UN passes binding ceasefire resolution as Israel intensifies Gaza bombings

Despite the UN Security Council's call for a ceasefire, Israel continues its deadly assault on Gaza, raising questions about the implementation and enforcement of international resolutions.

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Image Credit: UN Photo/Loey Felipe

The United Nations Security Council passed a binding resolution on Monday calling for an immediate ceasefire in Gaza, but Israel continued its military operations against Palestinians, resulting in further casualties and destruction. The U.S.-sponsored resolution, which calls for an end to hostilities and the initiation of a multi-phase peace plan, was passed with 14 votes in favor and one abstention from Russia.

The conflict between Israel and Gaza has a long and complicated history, marked by repeated cycles of violence and failed peace efforts. Previous UN resolutions have often struggled to bring lasting peace to the region, with both sides accusing each other of violating ceasefire agreements. The current conflict, which began with an attack by Hamas on October 7, has seen unprecedented levels of violence and destruction.

The resolution calls for an “immediate, full, and complete ceasefire” as its first phase, involving the exchange of some Palestinian prisoners held by Israel and Israeli hostages held by Hamas, particularly women, the elderly, and the wounded. The second phase requires a permanent ceasefire, the full withdrawal of Israeli troops from Gaza, and the release of all remaining Israeli hostages. The third and final phase involves a “major multi-year reconstruction plan” for Gaza, aimed at rebuilding the extensive infrastructure damage caused by the conflict.

Hamas has expressed its acceptance of the resolution, with senior official Sami Abu Zuhri indicating a willingness to negotiate details such as the number of Palestinian prisoners to be released. Zuhri emphasized that it is up to the U.S. to ensure that Israel complies with the terms of the resolution.

On the other hand, Israeli Prime Minister Benjamin Netanyahu has maintained that Israel will not agree to a ceasefire until Hamas is dismantled. This position was reiterated by Israel’s representative to the Security Council, Reut Shapir Ben Naftaly, who stated that Israel’s goal remains to eliminate Hamas’s capabilities and ensure Gaza does not pose a future threat.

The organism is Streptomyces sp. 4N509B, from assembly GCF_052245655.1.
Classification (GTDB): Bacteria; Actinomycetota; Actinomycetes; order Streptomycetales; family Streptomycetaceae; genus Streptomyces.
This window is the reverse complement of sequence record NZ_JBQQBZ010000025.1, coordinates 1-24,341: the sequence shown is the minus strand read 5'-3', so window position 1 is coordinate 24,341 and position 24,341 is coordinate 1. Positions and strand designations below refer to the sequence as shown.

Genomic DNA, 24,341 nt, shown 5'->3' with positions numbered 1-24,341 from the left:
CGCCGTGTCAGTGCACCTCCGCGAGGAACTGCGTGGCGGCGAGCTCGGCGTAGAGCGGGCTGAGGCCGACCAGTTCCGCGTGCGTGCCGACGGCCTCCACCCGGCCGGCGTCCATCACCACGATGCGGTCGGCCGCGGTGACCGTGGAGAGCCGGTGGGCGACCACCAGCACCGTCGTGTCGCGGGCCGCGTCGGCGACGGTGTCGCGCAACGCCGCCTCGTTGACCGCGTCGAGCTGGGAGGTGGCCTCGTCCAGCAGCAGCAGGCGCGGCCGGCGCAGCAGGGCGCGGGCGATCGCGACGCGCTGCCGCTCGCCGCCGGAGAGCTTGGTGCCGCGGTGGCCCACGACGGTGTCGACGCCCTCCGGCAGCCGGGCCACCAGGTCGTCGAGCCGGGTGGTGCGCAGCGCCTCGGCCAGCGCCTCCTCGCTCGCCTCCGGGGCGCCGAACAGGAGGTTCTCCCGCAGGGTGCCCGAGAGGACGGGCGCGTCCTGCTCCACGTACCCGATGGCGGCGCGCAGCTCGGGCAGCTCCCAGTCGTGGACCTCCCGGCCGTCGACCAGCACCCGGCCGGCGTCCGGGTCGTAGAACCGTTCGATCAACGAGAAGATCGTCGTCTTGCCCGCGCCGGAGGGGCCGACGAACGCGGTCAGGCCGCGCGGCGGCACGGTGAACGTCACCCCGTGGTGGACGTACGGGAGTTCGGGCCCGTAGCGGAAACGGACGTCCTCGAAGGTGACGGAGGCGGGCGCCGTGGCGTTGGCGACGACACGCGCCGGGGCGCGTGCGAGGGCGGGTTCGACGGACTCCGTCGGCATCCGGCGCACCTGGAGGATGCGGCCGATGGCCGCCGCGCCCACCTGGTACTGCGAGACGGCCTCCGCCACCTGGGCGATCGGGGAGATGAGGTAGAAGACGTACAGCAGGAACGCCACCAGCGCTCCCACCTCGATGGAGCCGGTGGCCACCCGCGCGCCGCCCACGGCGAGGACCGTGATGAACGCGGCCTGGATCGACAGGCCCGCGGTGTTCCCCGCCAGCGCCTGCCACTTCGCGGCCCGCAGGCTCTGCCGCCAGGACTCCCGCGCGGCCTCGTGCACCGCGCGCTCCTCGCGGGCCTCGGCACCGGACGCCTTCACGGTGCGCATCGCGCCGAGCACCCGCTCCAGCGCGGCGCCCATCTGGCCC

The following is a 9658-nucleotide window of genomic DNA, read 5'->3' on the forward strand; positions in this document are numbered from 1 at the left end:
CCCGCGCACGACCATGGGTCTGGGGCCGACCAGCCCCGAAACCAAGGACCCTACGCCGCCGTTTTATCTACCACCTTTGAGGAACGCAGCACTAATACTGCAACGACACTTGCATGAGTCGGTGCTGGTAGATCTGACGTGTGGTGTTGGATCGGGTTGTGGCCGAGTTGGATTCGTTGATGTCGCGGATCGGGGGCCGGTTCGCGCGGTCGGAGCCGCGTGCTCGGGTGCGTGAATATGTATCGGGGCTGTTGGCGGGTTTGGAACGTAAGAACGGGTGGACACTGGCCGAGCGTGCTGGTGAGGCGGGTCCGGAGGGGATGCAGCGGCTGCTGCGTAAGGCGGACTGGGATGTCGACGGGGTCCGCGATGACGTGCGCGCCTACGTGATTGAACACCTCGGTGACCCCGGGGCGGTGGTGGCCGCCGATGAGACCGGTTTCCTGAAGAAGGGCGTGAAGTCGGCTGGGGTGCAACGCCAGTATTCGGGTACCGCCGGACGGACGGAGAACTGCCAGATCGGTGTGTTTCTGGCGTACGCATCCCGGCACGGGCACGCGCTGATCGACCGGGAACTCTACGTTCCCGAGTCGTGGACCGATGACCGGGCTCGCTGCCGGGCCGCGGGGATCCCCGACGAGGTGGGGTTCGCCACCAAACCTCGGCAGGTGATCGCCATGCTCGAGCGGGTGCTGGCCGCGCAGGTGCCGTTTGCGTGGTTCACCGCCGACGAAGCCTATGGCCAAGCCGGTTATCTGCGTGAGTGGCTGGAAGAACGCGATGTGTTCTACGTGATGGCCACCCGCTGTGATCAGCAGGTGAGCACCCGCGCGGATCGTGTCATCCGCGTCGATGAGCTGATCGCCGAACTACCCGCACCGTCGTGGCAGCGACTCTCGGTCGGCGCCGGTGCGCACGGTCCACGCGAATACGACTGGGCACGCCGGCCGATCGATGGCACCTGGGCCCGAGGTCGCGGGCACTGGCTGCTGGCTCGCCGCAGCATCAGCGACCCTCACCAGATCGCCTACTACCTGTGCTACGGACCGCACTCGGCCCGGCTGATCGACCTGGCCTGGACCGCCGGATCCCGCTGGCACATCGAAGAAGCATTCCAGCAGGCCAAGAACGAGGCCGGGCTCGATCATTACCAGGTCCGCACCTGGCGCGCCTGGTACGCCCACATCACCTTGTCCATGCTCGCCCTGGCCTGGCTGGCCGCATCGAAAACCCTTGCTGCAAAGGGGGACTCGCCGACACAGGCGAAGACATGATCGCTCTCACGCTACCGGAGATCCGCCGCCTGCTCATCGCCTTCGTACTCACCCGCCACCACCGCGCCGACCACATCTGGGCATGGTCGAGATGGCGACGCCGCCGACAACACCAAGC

U.S. officials, including President Joe Biden and Secretary of State Antony Blinken, have insisted that Israel supports the ceasefire resolution. However, these claims appear to be contradicted by Israel’s continued military actions and public statements rejecting the ceasefire.

Despite the passing of the resolution, Israel has continued its military operations in Gaza. The Gaza health ministry reported on Tuesday that Israeli forces had killed 40 Palestinians and wounded 120 in the previous 24 hours. Video footage showed Israeli forces shelling tents in a supposed safe zone in central Gaza. Al Jazeera reported that at least 11 people, including children, were killed in attacks across northern and central Gaza around the time of the vote, with four more Palestinians killed in a bombing of Gaza City.

The ongoing violence has exacerbated the humanitarian crisis in Gaza, where a near-total blockade has severely restricted the flow of aid. Humanitarian organizations have warned of widespread hunger and a looming famine as the conflict continues.

Cindy McCain, Executive Director of the UN World Food Program, highlighted the dire situation in Gaza, noting that aid efforts have been severely hampered by the conflict. “We need a ceasefire now so that aid from our program and other organizations can flow into Gaza at scale,” she said.

The humanitarian catastrophe in Gaza has prompted calls for an immediate ceasefire from various international organizations. The continued blockade and shelling have left millions of Palestinians without access to basic necessities, including food, clean water, and medical supplies. Humanitarian groups have repeatedly stressed the need for an end to hostilities to prevent further loss of life and suffering.

The resolution’s success will depend on sustained international pressure and a genuine commitment from all involved parties to end the violence and address the underlying issues driving the conflict.

“Our priority is to save lives and ensure that humanitarian aid reaches those in need,” said Cindy McCain.

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